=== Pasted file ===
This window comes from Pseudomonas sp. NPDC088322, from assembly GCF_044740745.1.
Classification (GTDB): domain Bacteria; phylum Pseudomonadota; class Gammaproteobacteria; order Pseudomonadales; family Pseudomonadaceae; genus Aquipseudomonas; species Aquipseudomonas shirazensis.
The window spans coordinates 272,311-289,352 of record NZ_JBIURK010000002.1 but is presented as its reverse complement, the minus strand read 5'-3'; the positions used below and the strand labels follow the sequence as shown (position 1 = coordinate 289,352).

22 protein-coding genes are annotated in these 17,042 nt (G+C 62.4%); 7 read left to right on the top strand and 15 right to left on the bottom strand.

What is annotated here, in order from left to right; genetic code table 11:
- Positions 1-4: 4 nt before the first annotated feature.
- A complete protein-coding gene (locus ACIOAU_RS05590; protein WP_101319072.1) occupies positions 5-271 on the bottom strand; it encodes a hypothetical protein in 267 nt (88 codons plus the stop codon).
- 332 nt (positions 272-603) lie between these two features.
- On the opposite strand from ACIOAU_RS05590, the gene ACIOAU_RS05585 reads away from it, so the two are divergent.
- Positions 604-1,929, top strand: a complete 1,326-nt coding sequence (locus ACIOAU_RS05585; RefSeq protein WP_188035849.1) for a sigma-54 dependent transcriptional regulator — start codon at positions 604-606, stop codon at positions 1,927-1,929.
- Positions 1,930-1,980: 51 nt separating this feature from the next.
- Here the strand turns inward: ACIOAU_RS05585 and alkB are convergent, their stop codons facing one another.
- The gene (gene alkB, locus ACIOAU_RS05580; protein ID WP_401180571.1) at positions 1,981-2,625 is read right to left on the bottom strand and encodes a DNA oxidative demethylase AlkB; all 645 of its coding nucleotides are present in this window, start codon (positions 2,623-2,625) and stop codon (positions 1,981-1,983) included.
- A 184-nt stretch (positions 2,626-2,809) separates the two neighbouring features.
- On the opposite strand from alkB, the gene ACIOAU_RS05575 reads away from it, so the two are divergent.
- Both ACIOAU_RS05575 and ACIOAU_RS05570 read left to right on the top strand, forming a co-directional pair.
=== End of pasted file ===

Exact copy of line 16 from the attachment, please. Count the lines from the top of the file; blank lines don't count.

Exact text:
- Both ACIOAU_RS05575 and ACIOAU_RS05570 read left to right on the top strand, forming a co-directional pair.